Lee Loftus and Cher Hanusiak: Save energy and the planet with mechanical insulation
Published in The Province newspaper, Sunday April 6, 2014
“Waste not, want not.” — Benjamin Franklin, 1706-1790
With Earth Day coming up on April 22, we will hear about “greener” energy efficient buildings and alternative power sources like solar panels. But the simplest and most economical way of saving money and the planet isn’t new — it’s old.
The best way to save energy follows what Benjamin Franklin said — don’t waste it — and the way to do that is through mechanical insulation of pipes and other mechanical systems.
Properly installed mechanical insulation can reduce our carbon footprint, lower greenhouse gas emissions, use less energy, cut costs and pay for itself in a remarkably short period of time.
And with B.C. Hydro rates going up 28 per cent over five years and ever-rising bills for other heating fuel, it’s an opportune time to discuss how individuals and businesses alike can save money by cutting energy consumption — and how government can help too.
The Green Chamber of Commerce B.C., the B.C. Insulators union and the Mechanical Contractors Association of B.C. have come together to promote sustainable, environmentally sound approaches to the challenges businesses face today.
Growing a sustainable economy that embraces people, the planet and profit is the Green Chamber’s mission, while the B.C.
Insulators have helped construct energy-efficient buildings for more than 50 years.
Mechanical insulation is rightly called the one-per-cent solution because it amounts to only one per cent of the construction costs of a new building. When done correctly, mechanical insulation pays for itself in energy savings in record time.
For example, if appropriate mechanical insulation were utilized in a new 25-storey, electrically heated residential apartment building, the annual energy savings would be 320,000 kilowatt hours.
That’s 14 per cent of total energy consumption — an enormous amount in just one year!
And mechanical insulation would reduce greenhouse-gas emissions of carbon dioxide by an amazing 58.8 tonnes annually.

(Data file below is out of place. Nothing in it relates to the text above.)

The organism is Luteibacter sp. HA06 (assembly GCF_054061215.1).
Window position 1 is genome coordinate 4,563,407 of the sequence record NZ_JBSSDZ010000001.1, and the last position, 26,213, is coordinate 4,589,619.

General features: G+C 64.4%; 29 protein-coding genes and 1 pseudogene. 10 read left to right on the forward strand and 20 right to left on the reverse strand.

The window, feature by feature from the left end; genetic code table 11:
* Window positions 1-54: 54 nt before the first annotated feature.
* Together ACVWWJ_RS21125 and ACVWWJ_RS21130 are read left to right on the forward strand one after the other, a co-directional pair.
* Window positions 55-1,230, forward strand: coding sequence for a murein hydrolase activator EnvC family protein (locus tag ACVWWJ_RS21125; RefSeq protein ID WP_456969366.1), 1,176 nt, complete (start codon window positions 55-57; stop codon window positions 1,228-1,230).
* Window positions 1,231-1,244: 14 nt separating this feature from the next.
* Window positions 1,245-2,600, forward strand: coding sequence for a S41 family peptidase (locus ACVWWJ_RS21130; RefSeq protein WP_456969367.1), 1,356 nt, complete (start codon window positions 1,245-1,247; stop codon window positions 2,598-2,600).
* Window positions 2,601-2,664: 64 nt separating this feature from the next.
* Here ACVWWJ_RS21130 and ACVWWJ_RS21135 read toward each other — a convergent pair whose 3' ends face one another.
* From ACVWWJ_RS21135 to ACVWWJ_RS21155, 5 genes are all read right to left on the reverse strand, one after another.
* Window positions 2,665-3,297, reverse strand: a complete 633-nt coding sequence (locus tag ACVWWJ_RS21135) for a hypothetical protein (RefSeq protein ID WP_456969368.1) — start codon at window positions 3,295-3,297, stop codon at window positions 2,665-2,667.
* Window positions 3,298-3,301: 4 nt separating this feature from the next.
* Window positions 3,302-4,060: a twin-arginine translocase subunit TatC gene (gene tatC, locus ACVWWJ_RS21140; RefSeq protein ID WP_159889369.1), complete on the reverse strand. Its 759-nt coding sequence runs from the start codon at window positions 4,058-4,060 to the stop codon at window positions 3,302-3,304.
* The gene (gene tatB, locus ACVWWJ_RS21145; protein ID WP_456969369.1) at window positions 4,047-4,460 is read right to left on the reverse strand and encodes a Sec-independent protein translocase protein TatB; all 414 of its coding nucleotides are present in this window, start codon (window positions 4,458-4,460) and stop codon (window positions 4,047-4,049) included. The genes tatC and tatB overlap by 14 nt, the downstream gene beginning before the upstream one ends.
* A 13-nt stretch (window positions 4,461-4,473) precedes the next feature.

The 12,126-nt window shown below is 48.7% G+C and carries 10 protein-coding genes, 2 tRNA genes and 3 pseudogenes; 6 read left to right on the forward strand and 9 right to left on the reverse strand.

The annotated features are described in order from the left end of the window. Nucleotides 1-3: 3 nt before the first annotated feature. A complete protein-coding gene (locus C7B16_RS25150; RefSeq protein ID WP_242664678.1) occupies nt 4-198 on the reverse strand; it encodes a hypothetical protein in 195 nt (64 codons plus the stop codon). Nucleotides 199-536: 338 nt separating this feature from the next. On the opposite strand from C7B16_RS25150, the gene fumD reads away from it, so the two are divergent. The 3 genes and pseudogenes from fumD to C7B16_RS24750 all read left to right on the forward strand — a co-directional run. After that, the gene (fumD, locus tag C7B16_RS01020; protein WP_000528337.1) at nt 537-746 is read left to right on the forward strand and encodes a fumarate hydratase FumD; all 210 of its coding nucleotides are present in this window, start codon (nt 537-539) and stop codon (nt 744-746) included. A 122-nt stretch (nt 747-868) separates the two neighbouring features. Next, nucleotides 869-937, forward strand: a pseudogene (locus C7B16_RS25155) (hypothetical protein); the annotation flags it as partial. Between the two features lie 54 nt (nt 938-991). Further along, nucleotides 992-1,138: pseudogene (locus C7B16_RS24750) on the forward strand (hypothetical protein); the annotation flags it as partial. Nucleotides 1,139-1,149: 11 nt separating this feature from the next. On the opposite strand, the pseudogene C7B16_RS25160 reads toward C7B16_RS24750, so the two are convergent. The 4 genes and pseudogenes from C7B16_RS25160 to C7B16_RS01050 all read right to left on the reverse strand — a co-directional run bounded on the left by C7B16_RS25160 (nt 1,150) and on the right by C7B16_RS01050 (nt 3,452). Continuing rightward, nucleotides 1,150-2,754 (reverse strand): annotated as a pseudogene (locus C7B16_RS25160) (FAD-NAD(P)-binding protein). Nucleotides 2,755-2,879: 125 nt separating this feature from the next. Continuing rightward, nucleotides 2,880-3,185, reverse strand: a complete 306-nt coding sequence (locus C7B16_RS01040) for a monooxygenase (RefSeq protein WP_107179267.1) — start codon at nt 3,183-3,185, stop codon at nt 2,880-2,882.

The best part is that the payback period for investing in proper mechanical insulation during construction is estimated at less than 2.7 years, based purely on energy cost savings.
A study by HB Lanarc Consultants commissioned by the B.C. Insulators documented these savings and showed how retrofitting older buildings with proper mechanical insulation also pays for itself in short order.
Energy savings for a four-storey, wood-frame residential building 20 to 40 years old would cover the cost of retrofitted mechanical insulation in less than four years.
There are still more benefits: reduced noise through properly insulated heating and cooling equipment; increased fire prevention and better protection of mechanical systems from fire damage; and eliminating condensation and resulting mould, avoiding expensive repairs.
Lower energy bills, significant greenhouse-gas reductions and a quick return on the costs — the only question is: Why isn’t this happening all over Canada? Fortunately, more people are getting the message, including many B.C. municipalities that have endorsed better mechanical insulation.
Unfortunately, too often corners get cut during construction to reduce the purchase price and as a result, mechanical insulation is often inadequate and improperly installed by untrained workers.
The goal of developers, architects and construction contractors is to sell units, not guarantee lower operating costs — but it’s the end user who would see the energy savings benefits.
What can be done to ensure mechanical insulation is more broadly used as a cost-effective solution?
Utility companies are already very interested and can offer rebates for energy-efficient buildings.
The provincial and federal governments should play a huge role by amending building codes to demand best practices and appropriate installation of effective mechanical insulation, while doing the same for their own buildings.
Homebuyers and businesses can still demand proper mechanical insulation in new buildings or look at retrofits to quickly cut energy costs. This Earth Day it’s the easiest and most economical way to go green every day.
Lee Loftus is business manager of the B.C. Insulators union, local 118. Cher Hanusiak is a director of the Green Chamber of Commerce of B.C.